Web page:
Should the ABC introduce local TV production quotas to stop the trend towards centralisation? It’s one issue that will be discussed at a Senate inquiry into Aunty’s representation of regional Australia.
The Tasmanian government and unions have called on the ABC to introduce BBC-style regional TV production quotas in submissions to a Senate inquiry probing Aunty’s representation of regional Australia.
But the public broadcaster argues its investment outside New South Wales and Victoria is at an all-time high, and that it’s unreasonable to expect the ABC to maintain far-flung production hubs without a major funding boost.
The inquiry was sparked by criticism — including from communications minister Stephen Conroy — of the ABC’s decision to axe its Tasmanian TV production unit, leading to the loss of up to 16 jobs. It comes at a crucial time for ABC boss Mark Scott given Aunty’s next three-year funding package is due to be announced in the May budget.
It its submission, one of 59 received so far, the ABC fires back at critics of its Tassie axing, arguing its Apple Isle TV production unit delivered a poor return for taxpayer investment. Auction Room — which has not been re-commissioned this year — was the only show produced by the Tasmanian production unit last year:
“Such a high investment in labour and small amount of free cash limit flexibility, restrict the types of production that could occur … and required the ABC to find ways of ‘filling the asset’ (ie, finding work for staff to carry out rather than letting demand drive resourcing).
“This inefficiency in expenditure meant a poor return on investment from the production unit, compared to the amount of production which could be leveraged from the existing budget through external production methods.”
Aunty argues tough decisions are needed as it has experienced a 23% decline in real-term funding since 1985.
The ABC also shoots down the argument that scrapping remote production units leads to a decline in regional stories. Although Auction Room was produced in Tassie, not one story was filmed there in its most recent season:
“The charter of the ABC does not require it to maintain an internal production capacity in every state and territory … The presence or otherwise of a production unit in a particular area does not guarantee the creation of content relevant to that area.”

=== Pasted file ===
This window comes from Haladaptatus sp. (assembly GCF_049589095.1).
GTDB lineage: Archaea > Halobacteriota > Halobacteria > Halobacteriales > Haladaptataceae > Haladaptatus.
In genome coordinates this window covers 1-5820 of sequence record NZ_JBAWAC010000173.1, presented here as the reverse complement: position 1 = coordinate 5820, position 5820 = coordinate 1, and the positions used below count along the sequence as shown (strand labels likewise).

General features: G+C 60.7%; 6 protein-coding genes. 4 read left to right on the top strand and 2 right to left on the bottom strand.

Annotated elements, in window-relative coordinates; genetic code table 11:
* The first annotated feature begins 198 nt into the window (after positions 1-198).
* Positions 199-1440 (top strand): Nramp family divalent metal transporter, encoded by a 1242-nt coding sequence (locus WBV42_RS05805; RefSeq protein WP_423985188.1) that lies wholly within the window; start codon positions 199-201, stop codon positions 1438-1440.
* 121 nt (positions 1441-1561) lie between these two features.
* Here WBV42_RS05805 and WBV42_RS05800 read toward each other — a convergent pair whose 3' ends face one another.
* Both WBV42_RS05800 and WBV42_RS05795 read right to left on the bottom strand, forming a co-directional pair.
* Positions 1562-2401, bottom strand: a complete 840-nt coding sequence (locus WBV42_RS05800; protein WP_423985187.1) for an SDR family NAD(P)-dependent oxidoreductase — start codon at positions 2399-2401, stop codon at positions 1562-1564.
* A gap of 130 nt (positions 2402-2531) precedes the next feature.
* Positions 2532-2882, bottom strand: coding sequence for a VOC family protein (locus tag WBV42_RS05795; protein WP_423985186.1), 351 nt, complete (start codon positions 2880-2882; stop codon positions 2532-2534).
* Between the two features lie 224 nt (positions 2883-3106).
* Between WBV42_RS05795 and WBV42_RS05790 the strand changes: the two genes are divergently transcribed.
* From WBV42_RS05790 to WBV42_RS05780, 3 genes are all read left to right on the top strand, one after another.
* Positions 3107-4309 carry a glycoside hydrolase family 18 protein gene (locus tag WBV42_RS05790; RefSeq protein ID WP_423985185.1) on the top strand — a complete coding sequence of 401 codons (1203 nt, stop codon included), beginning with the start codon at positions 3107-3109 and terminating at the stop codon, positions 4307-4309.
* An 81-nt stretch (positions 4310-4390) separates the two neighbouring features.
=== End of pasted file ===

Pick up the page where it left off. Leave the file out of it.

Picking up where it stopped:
The ABC claims its investment in TV production outside of Sydney and Melbourne has, in fact, been increasing over recent years through partnerships with the independent sector.
According to the ABC, Aunty commissioned 240 programs — including sports broadcasts — outside of NSW and Victoria between 2007 and 2012. The total production budgets outside of NSW and Victoria have remained steady and peaked last year at $47 million.
However, the Tasmanian government argues in its submission that current ABC programming is too Melbourne and Sydney-centric and offers little to regional viewers. The Tasmanian Department of Economic Development, Tourism and the Arts writes:
“Unless there is a concerted commitment on behalf of the ABC to change this status quo, it is likely that the growing push towards centralisation will lead to a growing disenchantment with the ABC, particularly in the regions.”
The Giddings government wants the ABC to follow the lead of the BBC, which has a quota system to ensure around half of all the Beeb’s TV programs are made outside of London. The Community and Public Sector Union, which represents ABC workers, also calls for local TV production quotas in its submission and wants a financial audit of regional spending over the most recent two funding periods.
In its submission, Aunty stresses its commitment to South Australia, where it has launched a frenzy of architecture p-rn programs. The ABC is currently producing Dream Build, similar to The Block, and an Aussie remake of the BBC series Restoration Home which follows home owners as they modernise crumbling houses.
But it’s silent on the exact percentage of ABC programs — not including sport and news — that are made in-house. Scott can expect to be grilled on this point when called before the Senate next month.